Nippon Ginkenshibu Foundation
What is “Gin-ei”?

Gin-ei is a traditional recitational art used to express Japanese sentiment.
Gin-ei can be enjoyed by people of all ages, both young and old. Here, we introduce its appeal, as well as its origins and some representative pieces.
Characteristics of Gin-ei

Gin-ei (also known as “Shi-gin”) is a type of Japanese recitation created by adding melody to poems. Classical Chinese and waka Japanese poems are used in Gin-ei recitation contests, but any other type of poem may be recited, including haiku and modern or contemporary Japanese poetry. A Gin-ei performer will grasp the meaning of a poem and use the melody to recite it with profound and sincere feeling, thus recreating the sentiment and scene of the poem. Gin-ei performers reveal the extent of their skill by interpreting the feelings of the poem’s creator.
When we listen to Gin-ei, we enjoy the experience all the more if we know the meaning and background of the poem being recited.
Click the image to hear a Gin-ei recitation of Oucheng (“Gūsei” in Japanese) by the Chinese poet Zhu Xi.
The origins of Gin-ei

Gin-ei is said to date from the era of the Kojiki and Nihon Shoki quasi-histories of Japan (8th century). Recitations of classical Chinese and Japanese poetry become vogue among the aristocracy of the Heian period (9th to 12th centuries), after which a culture of composing classical Chinese and Japanese poetry spread among the military and priestly classes as well.
It was in the Bunka and Bunsei eras of the Late Edo period (1800-1830) that oral recitation of classical Chinese poetry became particularly popular. The adoption of Confucianism as a state policy led to a boom in studies of classical Chinese poetry. One method of studying classical Chinese poetry was to transliterate the text in Japanese and read it aloud, and this then developed into today’s Gin-ei. Oral recitation of waka poems also started to thrive from the early Showa era (mid-1920s), when reciting both classical Chinese poetry and waka became popular with men and women of all ages. In particular, Gakufu Kimura in the Kanto region and Saishu Manago in Kansai took huge strides toward popularizing Gin-ei, spawning many successors.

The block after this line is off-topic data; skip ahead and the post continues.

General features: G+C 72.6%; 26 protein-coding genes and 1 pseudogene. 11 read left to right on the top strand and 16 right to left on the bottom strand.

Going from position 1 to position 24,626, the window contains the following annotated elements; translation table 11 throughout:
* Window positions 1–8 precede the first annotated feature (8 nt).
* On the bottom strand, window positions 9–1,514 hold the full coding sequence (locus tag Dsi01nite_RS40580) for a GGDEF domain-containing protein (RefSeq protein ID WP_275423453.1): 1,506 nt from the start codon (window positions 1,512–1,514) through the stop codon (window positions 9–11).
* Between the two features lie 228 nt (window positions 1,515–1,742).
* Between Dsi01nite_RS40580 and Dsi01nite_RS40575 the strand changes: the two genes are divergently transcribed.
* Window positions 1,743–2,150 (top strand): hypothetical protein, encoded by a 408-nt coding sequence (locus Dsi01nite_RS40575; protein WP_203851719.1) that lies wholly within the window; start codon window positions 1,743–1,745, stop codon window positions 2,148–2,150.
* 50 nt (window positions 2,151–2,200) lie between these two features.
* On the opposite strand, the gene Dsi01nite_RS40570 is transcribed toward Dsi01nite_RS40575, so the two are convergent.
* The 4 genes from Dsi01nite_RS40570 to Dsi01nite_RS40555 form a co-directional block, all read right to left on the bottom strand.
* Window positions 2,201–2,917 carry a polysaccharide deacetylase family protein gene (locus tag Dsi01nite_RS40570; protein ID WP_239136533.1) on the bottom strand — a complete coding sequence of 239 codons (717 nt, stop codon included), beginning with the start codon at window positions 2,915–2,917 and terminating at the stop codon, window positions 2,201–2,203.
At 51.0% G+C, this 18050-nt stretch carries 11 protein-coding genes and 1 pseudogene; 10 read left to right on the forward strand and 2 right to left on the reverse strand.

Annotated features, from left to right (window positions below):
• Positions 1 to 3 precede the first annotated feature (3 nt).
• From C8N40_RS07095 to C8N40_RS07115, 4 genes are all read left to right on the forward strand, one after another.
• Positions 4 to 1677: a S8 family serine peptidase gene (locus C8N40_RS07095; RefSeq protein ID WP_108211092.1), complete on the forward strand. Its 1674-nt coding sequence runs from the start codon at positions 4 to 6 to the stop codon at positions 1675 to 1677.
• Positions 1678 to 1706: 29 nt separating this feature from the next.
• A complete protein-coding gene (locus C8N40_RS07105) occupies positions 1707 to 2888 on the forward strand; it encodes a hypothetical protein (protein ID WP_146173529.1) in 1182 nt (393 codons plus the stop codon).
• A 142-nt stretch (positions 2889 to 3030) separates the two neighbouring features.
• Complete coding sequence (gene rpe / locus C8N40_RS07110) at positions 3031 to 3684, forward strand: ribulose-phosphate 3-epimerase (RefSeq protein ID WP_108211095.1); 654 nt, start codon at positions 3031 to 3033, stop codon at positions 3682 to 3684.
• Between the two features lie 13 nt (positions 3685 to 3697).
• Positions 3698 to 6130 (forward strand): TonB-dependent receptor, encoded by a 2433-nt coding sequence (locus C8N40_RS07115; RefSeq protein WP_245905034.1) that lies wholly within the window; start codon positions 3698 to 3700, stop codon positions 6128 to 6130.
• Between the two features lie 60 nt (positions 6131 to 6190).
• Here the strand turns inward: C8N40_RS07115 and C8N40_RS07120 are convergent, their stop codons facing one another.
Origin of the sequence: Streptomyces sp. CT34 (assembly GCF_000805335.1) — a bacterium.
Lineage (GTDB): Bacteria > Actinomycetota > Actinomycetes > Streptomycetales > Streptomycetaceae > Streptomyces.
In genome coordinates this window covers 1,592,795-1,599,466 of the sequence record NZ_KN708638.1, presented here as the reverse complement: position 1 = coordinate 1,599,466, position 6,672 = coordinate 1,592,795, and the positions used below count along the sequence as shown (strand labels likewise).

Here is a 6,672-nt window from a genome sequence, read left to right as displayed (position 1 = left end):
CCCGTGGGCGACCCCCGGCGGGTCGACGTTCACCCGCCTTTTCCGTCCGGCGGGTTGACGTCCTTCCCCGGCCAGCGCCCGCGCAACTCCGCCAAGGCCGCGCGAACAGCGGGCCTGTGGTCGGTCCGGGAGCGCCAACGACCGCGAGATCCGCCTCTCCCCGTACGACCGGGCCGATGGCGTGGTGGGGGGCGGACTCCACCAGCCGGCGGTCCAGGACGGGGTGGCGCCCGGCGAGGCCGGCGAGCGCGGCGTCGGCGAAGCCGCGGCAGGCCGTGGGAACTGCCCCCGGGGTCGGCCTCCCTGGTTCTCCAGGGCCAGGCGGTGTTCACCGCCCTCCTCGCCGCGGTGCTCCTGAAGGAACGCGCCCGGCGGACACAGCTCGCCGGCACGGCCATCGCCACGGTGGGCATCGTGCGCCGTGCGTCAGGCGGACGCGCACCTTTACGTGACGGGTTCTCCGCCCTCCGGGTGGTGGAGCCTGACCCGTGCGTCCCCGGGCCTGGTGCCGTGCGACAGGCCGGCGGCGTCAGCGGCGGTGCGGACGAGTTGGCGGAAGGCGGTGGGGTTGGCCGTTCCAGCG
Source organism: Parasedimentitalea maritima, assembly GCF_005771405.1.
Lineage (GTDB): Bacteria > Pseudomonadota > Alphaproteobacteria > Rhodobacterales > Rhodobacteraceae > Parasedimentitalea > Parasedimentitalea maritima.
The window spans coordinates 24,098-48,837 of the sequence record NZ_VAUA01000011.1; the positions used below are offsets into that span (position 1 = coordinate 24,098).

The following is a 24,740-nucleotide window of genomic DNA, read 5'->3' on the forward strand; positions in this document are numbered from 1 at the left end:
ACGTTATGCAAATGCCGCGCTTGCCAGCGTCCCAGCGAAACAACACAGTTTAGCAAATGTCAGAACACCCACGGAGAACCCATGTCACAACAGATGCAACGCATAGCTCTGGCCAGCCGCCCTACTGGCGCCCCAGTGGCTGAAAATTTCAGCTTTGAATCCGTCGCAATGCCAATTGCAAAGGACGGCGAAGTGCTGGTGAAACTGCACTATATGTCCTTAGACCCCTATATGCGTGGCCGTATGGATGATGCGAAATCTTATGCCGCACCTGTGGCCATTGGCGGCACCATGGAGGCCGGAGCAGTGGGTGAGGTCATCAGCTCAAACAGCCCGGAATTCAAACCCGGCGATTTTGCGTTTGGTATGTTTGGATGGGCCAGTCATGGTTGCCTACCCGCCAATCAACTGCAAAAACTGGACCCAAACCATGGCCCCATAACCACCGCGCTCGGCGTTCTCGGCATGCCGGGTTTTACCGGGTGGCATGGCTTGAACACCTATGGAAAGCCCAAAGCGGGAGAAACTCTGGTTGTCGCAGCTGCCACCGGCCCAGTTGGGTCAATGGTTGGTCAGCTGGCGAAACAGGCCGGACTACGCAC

Despite a fallow period after the war, new schools sprang up along with Japan’s economic reconstruction, and the Gin-ei population grew dramatically. The Nippon Ginkenshibu Foundation was founded in 1968, since when it has held recitation contests and striven to nurture young performers with the aim of developing this traditional performing art as a national art form.
Gin-ei music and vocalization

The melody used for Gin-ei is formed by lengthening the sounds of certain words or phrases in the poem to express its sentiment, and adding modulations of stress. The musical scale is based on the pentatonic structure mi-fa-la-ti-do, with tempo and rhythm added to suit the image of the poem.
To encourage more people to watch Gin-ei recitals as a stage performance, the Nippon Ginkenshibu Foundation emphasizes three points when reciting: “To recite the melody in the correct scale using stable pitch”, “To prioritize the accent on the spoken word when chanting”, and “To express the content of the poem by adding emotion to musical artistry”.
Deportment and costume of Gin-ei performers

As well as being a stage performance, Gin-ei is also one of Japan’s traditional performing arts, with emphasis on courtesy. As such, the performer always expresses a spirit of gratitude to the audience at the beginning and end of each recitation.
Attire suitable for recitation is chosen. Men normally wear a crested kimono and hakama when dressed in Japanese style, or a double-breasted suit when in Western style. The color need not be black, but can be adjusted to express the sentiment of the poem, for example by using a light green crested kimono for spring recitals or a brown-based color for autumn.
For women, Japanese costume is the norm, with a combination of kimono, obi, obi cord, and neckband in colors, designs and patterns suitable for recitation.
When wearing Japanese costume, it is customary to hold a fan, in line with the conventions of traditional performing arts.